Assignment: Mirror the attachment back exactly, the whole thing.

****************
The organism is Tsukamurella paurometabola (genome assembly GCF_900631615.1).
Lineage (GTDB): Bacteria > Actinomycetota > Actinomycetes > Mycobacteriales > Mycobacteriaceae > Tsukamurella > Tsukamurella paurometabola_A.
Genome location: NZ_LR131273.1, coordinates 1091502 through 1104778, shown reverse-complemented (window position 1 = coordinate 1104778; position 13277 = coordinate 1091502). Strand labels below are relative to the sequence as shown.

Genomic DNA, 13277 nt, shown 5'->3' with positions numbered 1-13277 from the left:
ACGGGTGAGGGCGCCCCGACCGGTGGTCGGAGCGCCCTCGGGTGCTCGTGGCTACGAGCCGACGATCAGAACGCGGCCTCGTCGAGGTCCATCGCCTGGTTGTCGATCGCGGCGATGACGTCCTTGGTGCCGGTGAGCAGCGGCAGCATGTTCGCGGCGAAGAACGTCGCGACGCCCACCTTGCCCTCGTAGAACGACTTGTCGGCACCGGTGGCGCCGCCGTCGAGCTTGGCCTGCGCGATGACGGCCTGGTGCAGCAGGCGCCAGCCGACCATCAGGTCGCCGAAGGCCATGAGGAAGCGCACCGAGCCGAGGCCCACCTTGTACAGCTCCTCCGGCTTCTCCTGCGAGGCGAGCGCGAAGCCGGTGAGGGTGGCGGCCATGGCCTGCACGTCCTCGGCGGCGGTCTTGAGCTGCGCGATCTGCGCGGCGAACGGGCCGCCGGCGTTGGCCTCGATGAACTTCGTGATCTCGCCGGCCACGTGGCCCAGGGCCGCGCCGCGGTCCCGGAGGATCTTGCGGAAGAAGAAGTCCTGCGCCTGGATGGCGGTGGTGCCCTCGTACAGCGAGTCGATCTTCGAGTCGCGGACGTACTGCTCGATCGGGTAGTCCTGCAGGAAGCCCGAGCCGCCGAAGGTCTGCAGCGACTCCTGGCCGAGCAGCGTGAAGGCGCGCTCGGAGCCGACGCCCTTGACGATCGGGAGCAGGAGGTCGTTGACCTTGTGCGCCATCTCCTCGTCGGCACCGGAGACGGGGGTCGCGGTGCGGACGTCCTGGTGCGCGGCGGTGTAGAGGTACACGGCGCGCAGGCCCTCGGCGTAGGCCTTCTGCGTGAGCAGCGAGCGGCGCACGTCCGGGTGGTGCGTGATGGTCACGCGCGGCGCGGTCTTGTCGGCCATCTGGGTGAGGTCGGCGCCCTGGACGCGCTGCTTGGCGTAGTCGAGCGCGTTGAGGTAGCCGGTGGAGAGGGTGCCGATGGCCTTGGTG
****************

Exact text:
The organism is Tsukamurella paurometabola (genome assembly GCF_900631615.1).
Lineage (GTDB): Bacteria > Actinomycetota > Actinomycetes > Mycobacteriales > Mycobacteriaceae > Tsukamurella > Tsukamurella paurometabola_A.
Genome location: NZ_LR131273.1, coordinates 1091502 through 1104778, shown reverse-complemented (window position 1 = coordinate 1104778; position 13277 = coordinate 1091502). Strand labels below are relative to the sequence as shown.

Genomic DNA, 13277 nt, shown 5'->3' with positions numbered 1-13277 from the left:
ACGGGTGAGGGCGCCCCGACCGGTGGTCGGAGCGCCCTCGGGTGCTCGTGGCTACGAGCCGACGATCAGAACGCGGCCTCGTCGAGGTCCATCGCCTGGTTGTCGATCGCGGCGATGACGTCCTTGGTGCCGGTGAGCAGCGGCAGCATGTTCGCGGCGAAGAACGTCGCGACGCCCACCTTGCCCTCGTAGAACGACTTGTCGGCACCGGTGGCGCCGCCGTCGAGCTTGGCCTGCGCGATGACGGCCTGGTGCAGCAGGCGCCAGCCGACCATCAGGTCGCCGAAGGCCATGAGGAAGCGCACCGAGCCGAGGCCCACCTTGTACAGCTCCTCCGGCTTCTCCTGCGAGGCGAGCGCGAAGCCGGTGAGGGTGGCGGCCATGGCCTGCACGTCCTCGGCGGCGGTCTTGAGCTGCGCGATCTGCGCGGCGAACGGGCCGCCGGCGTTGGCCTCGATGAACTTCGTGATCTCGCCGGCCACGTGGCCCAGGGCCGCGCCGCGGTCCCGGAGGATCTTGCGGAAGAAGAAGTCCTGCGCCTGGATGGCGGTGGTGCCCTCGTACAGCGAGTCGATCTTCGAGTCGCGGACGTACTGCTCGATCGGGTAGTCCTGCAGGAAGCCCGAGCCGCCGAAGGTCTGCAGCGACTCCTGGCCGAGCAGCGTGAAGGCGCGCTCGGAGCCGACGCCCTTGACGATCGGGAGCAGGAGGTCGTTGACCTTGTGCGCCATCTCCTCGTCGGCACCGGAGACGGGGGTCGCGGTGCGGACGTCCTGGTGCGCGGCGGTGTAGAGGTACACGGCGCGCAGGCCCTCGGCGTAGGCCTTCTGCGTGAGCAGCGAGCGGCGCACGTCCGGGTGGTGCGTGATGGTCACGCGCGGCGCGGTCTTGTCGGCCATCTGGGTGAGGTCGGCGCCCTGGACGCGCTGCTTGGCGTAGTCGAGCGCGTTGAGGTAGCCGGTGGAGAGGGTGCCGATGGCCTTGGTG